Yeah, obviously he will be playing main draw US Open this year, so hopefully I will see him. Maybe I will see him, hopefully he'll get wild cards before then and I'll see him then. I cannot wait to meet my fellow -- what would that be? Fresnoian?

And then my master's degree, yeah, I always say if it's free it's for me, and the WTA was offering, for my bachelor's undergrad we did with IU East. Obviously I home-schooled all of high school so for me online school, it's a thing. I was the only person in my family who really didn't have a degree so I was not going to be the odd one out obviously.

I did that, and once I graduated that, that was the year I won the Open, I saw that the USOC offers graduate school, so I was, like, oh, I might as well do this too. Again, it was free. So again, obviously for me. Really proud of it. I don't know if I'll ever actually use that in my life, but it's nice to have.

Q. The other day in Rome Djokovic got a bit annoyed at Cameron Norrie for fist pumping too much and doing it in his face. From your perspective, what's it like when you're playing against a really enthusiastic opponent who's just cheering every point? Does it ever get annoying or how do you feel about that?

SLOANE STEPHENS: Yeah, I think there's ways you can do it. If you are that type of person who screams after every point and is always pumping yourself up, I think it doesn't have to be directed towards your opponent. You can just do it on your side, to your coaches, whatever.

I think obviously it's a little bit of gamesmanship when you're doing it outwardly to the person you're playing. That's a little bit different. I have no problem when the person is doing it to themselves, to their team, their side of the court, as long as it's not directed at me. I don't know, do what you do.

Q. Just following up on what you have just told us about balancing your personal interests and your sporting commitments, do you think it's strange that often, particularly in the media, athletes are just judged on their sporting achievements alone and not always seen in a wider context?

SLOANE STEPHENS: Yeah, of course. You're here to talk about tennis, right? Your job is to ask about tennis and the match and try to get anything that's interesting. I don't think that maybe a lot of the things that people are passionate outside of tennis may not be as interesting to you and your job. So it's not really anything to write about.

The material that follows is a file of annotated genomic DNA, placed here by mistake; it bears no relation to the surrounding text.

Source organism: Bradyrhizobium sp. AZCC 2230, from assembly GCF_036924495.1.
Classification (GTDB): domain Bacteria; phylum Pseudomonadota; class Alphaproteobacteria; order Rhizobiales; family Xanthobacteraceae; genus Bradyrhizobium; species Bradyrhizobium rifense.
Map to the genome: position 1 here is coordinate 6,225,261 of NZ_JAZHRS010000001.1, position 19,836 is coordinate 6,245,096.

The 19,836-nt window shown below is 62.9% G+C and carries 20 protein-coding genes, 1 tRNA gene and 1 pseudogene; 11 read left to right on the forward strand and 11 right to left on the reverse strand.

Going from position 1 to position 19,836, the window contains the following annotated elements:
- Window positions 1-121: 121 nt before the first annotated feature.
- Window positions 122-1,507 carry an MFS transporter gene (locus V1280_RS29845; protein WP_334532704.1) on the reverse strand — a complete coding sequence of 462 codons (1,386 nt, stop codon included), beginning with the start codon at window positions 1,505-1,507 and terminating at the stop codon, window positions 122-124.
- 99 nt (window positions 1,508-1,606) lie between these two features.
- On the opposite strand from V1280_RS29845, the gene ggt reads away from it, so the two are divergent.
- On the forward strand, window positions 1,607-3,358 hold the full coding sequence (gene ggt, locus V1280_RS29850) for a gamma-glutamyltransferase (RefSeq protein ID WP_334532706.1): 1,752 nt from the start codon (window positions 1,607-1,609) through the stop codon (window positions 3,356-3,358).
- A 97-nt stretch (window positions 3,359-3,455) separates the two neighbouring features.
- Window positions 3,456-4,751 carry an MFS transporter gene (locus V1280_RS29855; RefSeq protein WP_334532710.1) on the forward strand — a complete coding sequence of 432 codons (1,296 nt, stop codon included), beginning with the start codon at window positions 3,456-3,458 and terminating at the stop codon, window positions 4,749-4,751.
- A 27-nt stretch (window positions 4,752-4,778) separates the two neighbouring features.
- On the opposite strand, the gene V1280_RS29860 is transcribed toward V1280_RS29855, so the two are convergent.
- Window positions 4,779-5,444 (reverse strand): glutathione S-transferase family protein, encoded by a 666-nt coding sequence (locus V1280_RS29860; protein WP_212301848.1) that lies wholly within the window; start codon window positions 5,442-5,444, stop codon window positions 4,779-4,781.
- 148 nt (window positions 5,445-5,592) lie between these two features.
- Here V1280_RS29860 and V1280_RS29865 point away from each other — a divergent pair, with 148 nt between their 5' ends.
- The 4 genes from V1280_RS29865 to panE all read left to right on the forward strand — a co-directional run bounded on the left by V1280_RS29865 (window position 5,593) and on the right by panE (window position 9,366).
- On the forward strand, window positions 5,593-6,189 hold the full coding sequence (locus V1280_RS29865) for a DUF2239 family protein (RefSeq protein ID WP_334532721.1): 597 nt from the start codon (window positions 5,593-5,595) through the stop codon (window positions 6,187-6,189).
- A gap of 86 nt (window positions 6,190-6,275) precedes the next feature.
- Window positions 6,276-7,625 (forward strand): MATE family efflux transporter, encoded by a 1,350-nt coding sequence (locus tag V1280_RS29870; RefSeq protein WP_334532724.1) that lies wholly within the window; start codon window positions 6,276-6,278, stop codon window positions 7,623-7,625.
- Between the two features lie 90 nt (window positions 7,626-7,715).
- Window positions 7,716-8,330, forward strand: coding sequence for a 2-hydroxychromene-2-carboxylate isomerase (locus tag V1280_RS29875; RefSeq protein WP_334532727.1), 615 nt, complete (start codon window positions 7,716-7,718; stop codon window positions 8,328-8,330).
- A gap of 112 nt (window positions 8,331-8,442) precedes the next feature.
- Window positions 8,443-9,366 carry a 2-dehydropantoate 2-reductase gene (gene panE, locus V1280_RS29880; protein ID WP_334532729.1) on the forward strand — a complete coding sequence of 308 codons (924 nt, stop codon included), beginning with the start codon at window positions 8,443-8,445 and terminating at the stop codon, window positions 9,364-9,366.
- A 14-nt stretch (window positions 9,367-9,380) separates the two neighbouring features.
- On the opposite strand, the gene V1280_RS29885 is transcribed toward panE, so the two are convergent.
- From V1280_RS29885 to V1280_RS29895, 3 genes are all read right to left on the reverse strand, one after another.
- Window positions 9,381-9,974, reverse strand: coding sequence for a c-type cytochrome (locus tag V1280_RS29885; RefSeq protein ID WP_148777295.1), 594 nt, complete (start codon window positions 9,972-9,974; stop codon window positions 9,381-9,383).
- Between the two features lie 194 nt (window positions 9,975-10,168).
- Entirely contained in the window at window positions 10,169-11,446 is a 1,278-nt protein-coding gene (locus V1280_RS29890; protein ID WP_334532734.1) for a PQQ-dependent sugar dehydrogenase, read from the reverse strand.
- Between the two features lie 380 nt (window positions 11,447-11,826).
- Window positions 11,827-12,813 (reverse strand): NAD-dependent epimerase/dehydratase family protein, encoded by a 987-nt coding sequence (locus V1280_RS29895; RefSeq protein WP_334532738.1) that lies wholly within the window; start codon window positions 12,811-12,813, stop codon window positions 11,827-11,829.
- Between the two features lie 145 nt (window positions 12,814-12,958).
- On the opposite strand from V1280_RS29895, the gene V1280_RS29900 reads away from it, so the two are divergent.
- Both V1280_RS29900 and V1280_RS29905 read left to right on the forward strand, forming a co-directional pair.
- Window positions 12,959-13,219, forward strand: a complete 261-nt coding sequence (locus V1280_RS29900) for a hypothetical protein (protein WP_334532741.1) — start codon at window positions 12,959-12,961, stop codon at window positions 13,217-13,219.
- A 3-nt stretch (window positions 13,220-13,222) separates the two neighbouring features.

But I think there are a lot of great stories and things that people don't speak about enough. I mean, that's just the world we live in, right? Not every single story is going to be covered and not every interesting thing in someone's life will be covered.

But it is what it is. You guys are here to watch me play tennis at the French Open.

Q. Around tournaments in general we see fewer places with line judges. They're here. I'm curious, ATP by 2025 says all of its events will be with electronic line calling. Here you do have the actual people out there. I'm curious, which do you prefer? Have you gotten used to the idea of not having line judges? Do you think on clay it is better to have them? Do you like having somebody who can direct your anger to if there is a call you don't like? What are your feelings on that?

SLOANE STEPHENS: I'm a little bit indifferent now. Obviously half of our season or whatever, like some of them have just all automated and some of them do have line judges. I think it's a little bit tough in the in-between stage.

It's harder on the line judges now because if there is one line judge and you have a problem with them or something happens in the match, we're playing a sport for money. We're playing for ranking points. There's a lot on the line for one person to have made a mistake or something.

I find it happening more when there's only one umpire, considering that there's a lot less to be involved in. Like, they're not looking this way, like everything is already called. So if you lose focus for just a second, like, that could be a game for someone or a break point or whatever it is.

So I think it's strange how it is now, but I think once they decide whatever the tournaments are doing, if they are all going electronic, okay, great, then everyone will readjust and figure out how they proceed. But I think it's in a tweener phase, which is really weird, and there's a lot of errors like happening at the moment.

Q. Do you have a preference, like if you could keep it so there always are line judges or it's always electronic, do you have a preference between those two?

SLOANE STEPHENS: Not really. I think the only thing that I would say is like if we go to all automatic or automated, that there will be a lot of jobs lost, which is unfortunate. But that's the only thing, my only preference is like I would like for those people obviously -- like, there's line judges who I played junior tennis with that are still line umpires at the US Open and I see them. I think that's the only unfortunate part about it. But either way, I mean, I don't have a preference.

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133223-1-1145 2023-05-29 13:26:00 GMT